Why is organic food more expensive than conventional food?


  1. What is organic agriculture?
  2. Where can I get information about consumption and prices of organic commodities?
  3. Is there any kind of economic help for conversion into organic agriculture?
  4. Where can I get information on organic agriculture methods and management systems?
  5. Can organic farmers produce enough food for everybody?
  6. What are the environmental benefits of organic agriculture?
  7. Why is organic food more expensive than conventional food?
  8. Does the consumption of organic food increase exposure to biological contaminants?
  9. What is behind an organic label?
  10. What are certified organic products?

Why is organic food more expensive than conventional food?

Certified organic food. Certified organic products are generally more expensive than their conventional counterparts (for which prices have been declining) for a number of reasons:

  • Organic food supply is limited as compared to demand;
  • Production costs for organic foods are typically higher because of greater labour inputs per unit of output and because greater diversity of enterprises means economies of scale cannot be achieved;
  • Post-harvest handling of relatively small quantities of organic foods results in higher costs because of the mandatory segregation of organic and conventional produce, especially for processing and transportation;
  • Marketing and the distribution chain for organic products is relatively inefficient and costs are higher because of relatively small volumes.

As demand for organic food and products is increasing, technological innovations and economies of scale should reduce costs of production, processing, distribution and marketing for organic produce.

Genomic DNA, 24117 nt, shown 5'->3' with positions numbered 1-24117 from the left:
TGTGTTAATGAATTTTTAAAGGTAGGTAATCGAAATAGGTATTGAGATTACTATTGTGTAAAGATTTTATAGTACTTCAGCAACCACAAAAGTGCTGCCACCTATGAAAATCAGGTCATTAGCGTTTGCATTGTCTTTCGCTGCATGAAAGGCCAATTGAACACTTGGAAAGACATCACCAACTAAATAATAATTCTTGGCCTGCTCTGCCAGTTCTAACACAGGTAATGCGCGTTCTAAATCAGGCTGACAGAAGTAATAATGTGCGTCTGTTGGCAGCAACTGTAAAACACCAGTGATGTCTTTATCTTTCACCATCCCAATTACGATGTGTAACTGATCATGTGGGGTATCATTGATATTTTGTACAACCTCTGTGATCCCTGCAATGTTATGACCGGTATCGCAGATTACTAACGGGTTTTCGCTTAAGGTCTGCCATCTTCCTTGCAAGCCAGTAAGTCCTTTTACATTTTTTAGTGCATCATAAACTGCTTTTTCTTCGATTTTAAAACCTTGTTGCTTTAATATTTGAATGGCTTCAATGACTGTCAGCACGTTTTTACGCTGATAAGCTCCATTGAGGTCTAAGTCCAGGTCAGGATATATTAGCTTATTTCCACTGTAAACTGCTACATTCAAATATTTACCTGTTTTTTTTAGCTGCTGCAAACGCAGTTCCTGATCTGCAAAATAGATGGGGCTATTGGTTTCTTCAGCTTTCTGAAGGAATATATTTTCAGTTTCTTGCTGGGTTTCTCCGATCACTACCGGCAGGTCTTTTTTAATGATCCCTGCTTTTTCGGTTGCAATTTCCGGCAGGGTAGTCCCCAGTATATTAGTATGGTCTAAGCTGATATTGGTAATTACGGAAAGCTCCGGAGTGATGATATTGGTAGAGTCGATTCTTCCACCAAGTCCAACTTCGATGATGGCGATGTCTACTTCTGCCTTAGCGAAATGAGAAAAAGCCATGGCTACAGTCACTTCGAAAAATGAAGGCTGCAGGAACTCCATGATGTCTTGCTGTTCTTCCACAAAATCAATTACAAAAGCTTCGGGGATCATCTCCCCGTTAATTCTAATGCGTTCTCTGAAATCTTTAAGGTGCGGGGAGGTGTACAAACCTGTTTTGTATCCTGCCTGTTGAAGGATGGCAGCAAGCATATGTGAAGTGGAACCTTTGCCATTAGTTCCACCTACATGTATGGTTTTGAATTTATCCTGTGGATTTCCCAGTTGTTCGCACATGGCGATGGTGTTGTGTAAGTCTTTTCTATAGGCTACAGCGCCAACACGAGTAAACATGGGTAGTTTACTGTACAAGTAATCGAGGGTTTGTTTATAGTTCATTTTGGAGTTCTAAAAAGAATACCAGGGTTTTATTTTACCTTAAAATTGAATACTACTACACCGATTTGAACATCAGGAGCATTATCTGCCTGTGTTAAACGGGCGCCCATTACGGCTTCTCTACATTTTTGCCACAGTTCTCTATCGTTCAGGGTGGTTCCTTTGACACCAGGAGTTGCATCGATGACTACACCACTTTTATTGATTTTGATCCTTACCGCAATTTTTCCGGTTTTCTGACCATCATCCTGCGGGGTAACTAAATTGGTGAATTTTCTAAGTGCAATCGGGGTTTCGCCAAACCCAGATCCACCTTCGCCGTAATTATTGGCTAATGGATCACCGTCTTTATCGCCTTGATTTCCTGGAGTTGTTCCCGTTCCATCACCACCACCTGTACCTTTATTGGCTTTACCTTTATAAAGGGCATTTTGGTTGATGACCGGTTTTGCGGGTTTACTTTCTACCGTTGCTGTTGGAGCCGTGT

Prices of organic foods include not only the cost of the food production itself, but also a range of other factors that are not captured in the price of conventional food, such as:

  • Environmental enhancement and protection (and avoidance of future expenses to mitigate pollution). For example, higher prices of organic cash crops compensate for low financial returns of rotational periods which are necessary to build soil fertility;
  • Higher standards for animal welfare;
  • Avoidance of health risks to farmers due to inappropriate handling of pesticides (and avoidance of future medical expenses);
  • Rural development by generating additional farm employment and assuring a fair and sufficient income to producers.

Non-certified organic food. In many developing countries, there are agricultural systems that fully meet the requirements of organic agriculture but which are not certified. Non-certified organic agriculture refers to organic agricultural practices by intent and not by default; this excludes non-sustainable systems which do not use synthetic inputs but which degrade soils due to lack of soil building practices. It is difficult to quantify the extent of these agricultural systems as they exist outside the certification and formal market systems. The produce of these systems is usually consumed by households or sold locally (e.g. urban and village markets) at the same price as their conventional counterparts. Although the uncertified produce does not benefit from price premiums, some cases have been documented where non-certified organic agriculture increases productivity of the total farm agro-ecosystem, and saves on purchasing external inputs. In developed countries, non-certified organic food is often sold directly to consumers through local community support programmes such as box schemes, farmers markets and at the farm gate. These allow the producer to know exactly what the consumer wants, while the consumer knows where the produce comes from and in the case of box schemes, saves on transport costs through delivery of produce to their homes. In developed countries, non-certified organic produce usually carries a higher price than its conventional counterpart, in accordance with the specific consumer willingness to pay.